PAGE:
Richard Branson steps down as chairman of Virgin Hyperloop One

Richard Branson has reportedly stepped down from the chairman role of Virgin Hyperloop One.

In a statement, cited by Reuters, Branson said the company would require more time than he could devote to the company:

At this stage in the company’s evolution, I feel it needs a more hands-on Chair, who can focus on the business and these opportunities. It will be difficult for me to fulfill that commitment as I already devote significant time to my philanthropic ventures and the many business within the Virgin Group.

What wasn’t mentioned was the cancellation of a planned project with Saudi Arabia after Branson criticized the kingdom and suspended negotiations around an intended $1 billion investment from the nation’s Public Investment Fund into Virgin’s space operations.

Branson is one of several business leaders who have cut ties with the Kingdom of Saudi Arabia following the alleged assassination and dismemberment of dissident journalist Jamal Khashoggi.

Virgin Hyperloop’s largest investor is the United Arab Emirates shipping and logistics company DP World. Earlier this year, the two companies launched a logistics joint venture that would bring hyperloop technologies to the industry. DP World first invested in what is now Virgin Hyperloop back in 2016.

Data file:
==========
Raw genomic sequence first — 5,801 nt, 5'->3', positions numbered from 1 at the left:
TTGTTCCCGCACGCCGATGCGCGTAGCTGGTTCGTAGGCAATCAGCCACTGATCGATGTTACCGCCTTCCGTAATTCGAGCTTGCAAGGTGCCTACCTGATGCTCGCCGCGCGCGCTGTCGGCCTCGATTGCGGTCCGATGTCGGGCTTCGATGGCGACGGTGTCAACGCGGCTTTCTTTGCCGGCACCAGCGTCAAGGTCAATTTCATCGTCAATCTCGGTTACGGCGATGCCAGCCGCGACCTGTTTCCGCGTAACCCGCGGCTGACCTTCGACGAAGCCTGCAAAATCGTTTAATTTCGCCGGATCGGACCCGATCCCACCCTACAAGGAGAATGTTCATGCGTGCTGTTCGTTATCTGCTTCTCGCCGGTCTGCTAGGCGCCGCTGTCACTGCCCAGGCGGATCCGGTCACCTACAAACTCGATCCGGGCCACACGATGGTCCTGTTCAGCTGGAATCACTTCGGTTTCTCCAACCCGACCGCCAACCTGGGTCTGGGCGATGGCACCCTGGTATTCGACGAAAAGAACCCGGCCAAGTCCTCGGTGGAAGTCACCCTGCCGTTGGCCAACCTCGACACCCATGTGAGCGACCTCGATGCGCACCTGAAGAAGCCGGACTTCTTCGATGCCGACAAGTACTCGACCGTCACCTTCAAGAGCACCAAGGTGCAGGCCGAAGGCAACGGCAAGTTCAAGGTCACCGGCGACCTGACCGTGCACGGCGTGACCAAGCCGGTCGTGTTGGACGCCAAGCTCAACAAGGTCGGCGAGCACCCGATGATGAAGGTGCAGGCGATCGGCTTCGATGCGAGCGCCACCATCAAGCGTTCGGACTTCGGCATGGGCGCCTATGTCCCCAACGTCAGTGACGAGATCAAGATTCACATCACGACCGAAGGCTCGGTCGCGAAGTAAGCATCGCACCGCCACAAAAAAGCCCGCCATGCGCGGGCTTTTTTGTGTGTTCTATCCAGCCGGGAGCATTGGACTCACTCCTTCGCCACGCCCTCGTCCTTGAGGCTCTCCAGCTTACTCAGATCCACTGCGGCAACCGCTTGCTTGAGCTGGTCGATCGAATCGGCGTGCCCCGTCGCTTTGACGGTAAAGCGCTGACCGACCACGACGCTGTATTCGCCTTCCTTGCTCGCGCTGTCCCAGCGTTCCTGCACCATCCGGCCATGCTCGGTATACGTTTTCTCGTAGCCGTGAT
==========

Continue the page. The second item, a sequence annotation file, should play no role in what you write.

Earlier this month, Virgin Hyperloop released the results of a feasibility study conducted with Black & Veatch of the company’s planned route through Missouri to link St. Louis and Kansas City.

The independent report, authored by global infrastructure solutions company Black & Veatch, analyzes a proposed route through the I-70 corridor, the major highway traversing Missouri, and verifies the favorable safety and sustainability opportunities this new mode of transportation offers.

“A feasibility study of this depth represents the first phase of actualization of a full-scale commercial hyperloop system, both for passengers and cargo in the United States,” said chief executive Rob Lloyd, at the time. “We are especially proud that Missouri, with its iconic status in the history of U.S. transportation as the birthplace of the highway system, could be the keystone of a nation-wide network. The resulting socio-economic benefits will have enormous regional and national impact.”

In the U.S., Colorado and Ohio are also examining feasibility studies for Virgin Hyperloop technologies, while other projects are underway in India and the United Arab Emirates.

Hyperloop technology developers like Virgin Hyperloop One and Hyperloop Transportation Technologies got their inspiration from early plans drawn up by Elon Musk.

As we wrote at the time:

The Hyperloop features tubes with a low level of pressurization that would contain pods with skis made of the SpaceX alloy inconel, which is designed to withstand high pressure and heat. Air exiting those skis through tiny holes would create an air cushion on which the pods would ride, and they’d be propelled by air jet inlets. And all of that would cost only around $6 billion, according to Musk.

We’ve reached out to a spokesperson from Virgin Hyperloop One for comment and will update when we hear back.